You might however wonder what the connection between artichokes and banana flowers is.

The explanation is simple: initially I had chosen artichokes as theme for this month’s Healing Foods, but shortly after the announcement, I was informed that artichokes can’t be found in India…  So, I first came with cardoon, which is from the same species than artichokes, but it turned out that it was not available in India either… Mocha or banana flowers then came to my mind. Not only do they look and taste a bit similar but they required quite some time to trim and prepare, exactly like fresh artichokes…

I am very impressed by the quality and originality of  recipes sent by 11 talented ladies for this event and I would like to thank all of them for their creativity! You are awesome, ladies – vous êtes géniales, Mesdames! Merci beaucoup!

A big thank you to  Siri to have given me the opportunity to host this event during the month of March and to Pritya books who is generously giving away these two great books:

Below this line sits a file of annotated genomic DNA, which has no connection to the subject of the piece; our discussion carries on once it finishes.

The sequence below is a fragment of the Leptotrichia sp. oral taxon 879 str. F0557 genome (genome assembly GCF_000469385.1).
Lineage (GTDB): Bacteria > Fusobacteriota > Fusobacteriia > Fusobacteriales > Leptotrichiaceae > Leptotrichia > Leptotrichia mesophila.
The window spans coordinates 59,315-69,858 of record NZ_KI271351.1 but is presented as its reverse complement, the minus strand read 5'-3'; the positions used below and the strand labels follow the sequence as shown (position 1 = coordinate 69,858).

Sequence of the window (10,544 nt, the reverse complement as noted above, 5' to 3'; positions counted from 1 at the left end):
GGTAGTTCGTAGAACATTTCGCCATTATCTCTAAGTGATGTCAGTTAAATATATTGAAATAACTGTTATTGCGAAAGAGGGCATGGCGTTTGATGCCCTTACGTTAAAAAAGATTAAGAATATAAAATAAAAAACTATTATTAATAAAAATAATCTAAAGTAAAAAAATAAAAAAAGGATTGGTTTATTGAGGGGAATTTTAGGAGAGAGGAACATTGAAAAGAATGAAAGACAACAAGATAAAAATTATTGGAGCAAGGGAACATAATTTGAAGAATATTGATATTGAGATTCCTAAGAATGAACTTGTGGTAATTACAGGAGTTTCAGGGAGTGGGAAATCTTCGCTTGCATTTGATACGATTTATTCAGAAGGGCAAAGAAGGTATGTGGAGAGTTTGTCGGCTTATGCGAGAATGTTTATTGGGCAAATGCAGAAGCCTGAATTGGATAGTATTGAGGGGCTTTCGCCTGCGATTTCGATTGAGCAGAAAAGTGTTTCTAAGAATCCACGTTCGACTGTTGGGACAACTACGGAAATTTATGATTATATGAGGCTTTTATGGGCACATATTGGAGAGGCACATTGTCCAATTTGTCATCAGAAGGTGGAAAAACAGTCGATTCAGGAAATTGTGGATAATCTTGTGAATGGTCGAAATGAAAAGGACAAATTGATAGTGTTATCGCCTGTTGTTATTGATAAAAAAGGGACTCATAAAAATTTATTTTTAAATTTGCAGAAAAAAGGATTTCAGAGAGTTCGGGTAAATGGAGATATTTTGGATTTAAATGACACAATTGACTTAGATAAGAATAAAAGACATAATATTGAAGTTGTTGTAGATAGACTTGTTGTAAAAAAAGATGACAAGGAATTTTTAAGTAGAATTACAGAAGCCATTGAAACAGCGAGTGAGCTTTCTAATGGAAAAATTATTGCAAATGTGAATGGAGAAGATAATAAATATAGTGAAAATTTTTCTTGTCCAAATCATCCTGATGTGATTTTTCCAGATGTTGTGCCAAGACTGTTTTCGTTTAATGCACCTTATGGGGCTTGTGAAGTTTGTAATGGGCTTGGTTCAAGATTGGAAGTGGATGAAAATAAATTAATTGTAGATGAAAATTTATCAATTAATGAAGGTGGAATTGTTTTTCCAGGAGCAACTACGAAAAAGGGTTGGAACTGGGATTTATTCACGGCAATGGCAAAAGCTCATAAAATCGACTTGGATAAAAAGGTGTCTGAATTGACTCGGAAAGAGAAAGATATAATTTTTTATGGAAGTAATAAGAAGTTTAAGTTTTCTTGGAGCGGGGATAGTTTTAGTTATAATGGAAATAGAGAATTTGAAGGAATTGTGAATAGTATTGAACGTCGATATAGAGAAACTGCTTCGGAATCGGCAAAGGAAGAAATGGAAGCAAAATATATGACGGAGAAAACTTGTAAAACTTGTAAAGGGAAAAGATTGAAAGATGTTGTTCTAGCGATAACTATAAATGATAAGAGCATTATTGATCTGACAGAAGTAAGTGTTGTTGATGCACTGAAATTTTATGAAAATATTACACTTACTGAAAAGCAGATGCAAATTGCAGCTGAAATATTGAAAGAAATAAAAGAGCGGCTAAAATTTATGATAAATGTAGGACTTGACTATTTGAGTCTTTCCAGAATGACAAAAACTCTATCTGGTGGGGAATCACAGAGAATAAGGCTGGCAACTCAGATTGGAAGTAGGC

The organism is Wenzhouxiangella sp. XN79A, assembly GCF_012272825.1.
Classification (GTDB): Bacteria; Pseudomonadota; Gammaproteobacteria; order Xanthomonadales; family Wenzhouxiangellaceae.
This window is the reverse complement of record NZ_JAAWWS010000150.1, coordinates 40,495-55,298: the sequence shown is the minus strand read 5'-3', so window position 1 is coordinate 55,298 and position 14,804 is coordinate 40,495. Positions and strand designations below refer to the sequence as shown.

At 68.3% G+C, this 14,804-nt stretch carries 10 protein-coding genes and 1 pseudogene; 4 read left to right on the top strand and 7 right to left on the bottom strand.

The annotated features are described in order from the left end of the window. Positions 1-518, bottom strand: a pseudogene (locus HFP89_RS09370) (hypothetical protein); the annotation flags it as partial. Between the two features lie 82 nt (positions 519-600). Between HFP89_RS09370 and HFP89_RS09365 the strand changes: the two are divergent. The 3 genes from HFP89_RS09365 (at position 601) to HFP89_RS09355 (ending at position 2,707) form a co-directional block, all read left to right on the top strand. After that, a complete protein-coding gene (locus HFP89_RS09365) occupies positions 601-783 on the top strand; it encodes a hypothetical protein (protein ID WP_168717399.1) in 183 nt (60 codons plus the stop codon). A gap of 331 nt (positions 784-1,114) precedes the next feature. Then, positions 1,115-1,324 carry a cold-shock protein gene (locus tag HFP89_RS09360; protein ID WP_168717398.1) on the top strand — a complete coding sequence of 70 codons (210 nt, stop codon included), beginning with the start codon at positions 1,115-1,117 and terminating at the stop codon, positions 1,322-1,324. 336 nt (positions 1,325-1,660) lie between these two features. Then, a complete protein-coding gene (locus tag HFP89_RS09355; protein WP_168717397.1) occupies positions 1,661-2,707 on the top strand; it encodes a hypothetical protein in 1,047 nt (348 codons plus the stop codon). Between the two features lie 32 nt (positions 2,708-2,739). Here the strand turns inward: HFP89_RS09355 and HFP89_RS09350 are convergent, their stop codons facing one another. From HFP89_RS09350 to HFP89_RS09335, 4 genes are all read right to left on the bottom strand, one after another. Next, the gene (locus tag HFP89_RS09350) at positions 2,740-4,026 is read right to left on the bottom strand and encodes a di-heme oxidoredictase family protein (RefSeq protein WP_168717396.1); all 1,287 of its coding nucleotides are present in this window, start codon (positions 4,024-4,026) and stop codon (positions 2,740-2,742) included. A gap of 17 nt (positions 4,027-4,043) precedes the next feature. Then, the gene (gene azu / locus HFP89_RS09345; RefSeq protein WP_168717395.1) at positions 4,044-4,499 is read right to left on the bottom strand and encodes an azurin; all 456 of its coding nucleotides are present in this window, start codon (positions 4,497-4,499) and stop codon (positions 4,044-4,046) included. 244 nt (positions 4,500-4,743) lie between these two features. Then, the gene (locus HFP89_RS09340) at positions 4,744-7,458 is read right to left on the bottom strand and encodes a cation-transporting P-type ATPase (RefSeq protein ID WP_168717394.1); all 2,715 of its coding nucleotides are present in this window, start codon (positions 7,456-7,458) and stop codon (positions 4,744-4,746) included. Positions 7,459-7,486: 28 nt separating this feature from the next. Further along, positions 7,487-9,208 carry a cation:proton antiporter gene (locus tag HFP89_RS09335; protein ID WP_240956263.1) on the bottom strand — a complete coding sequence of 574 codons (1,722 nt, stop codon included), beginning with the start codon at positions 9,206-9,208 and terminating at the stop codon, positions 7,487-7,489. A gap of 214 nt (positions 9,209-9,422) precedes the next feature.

Cooking At Home With Pedatha: Awarded Best Vegetarian Cookbook in the World 2006, this book documents the culinary legacy of an illustrious Indian grandmother for posterity.


Sukham Ayu: Winner of Best Health & Nutrition Book in the World 2009 – Second Place, this beautiful book has been researched at KARE, an idyllic Ayurvedic research & rejeuvenation establishment near Pune.

There are still many artichoke recipes that I want to share with you but I ran short of time during March, so I could only post two recipes and repost 2 old ones. My future personal challenge will be to come up with a recipe for actually sweet artichokes… so stay tuned!

Before discovering who are the lucky winners of the books, let’s discover the round-up for the month of March:

The recipes are shown in the order I received them click on the pic or hyperlink to go to the recipe:

Johanna from “Green Gourmet Giraffe”  prepared artichoke muffins that she took  for a picnic at the zoo: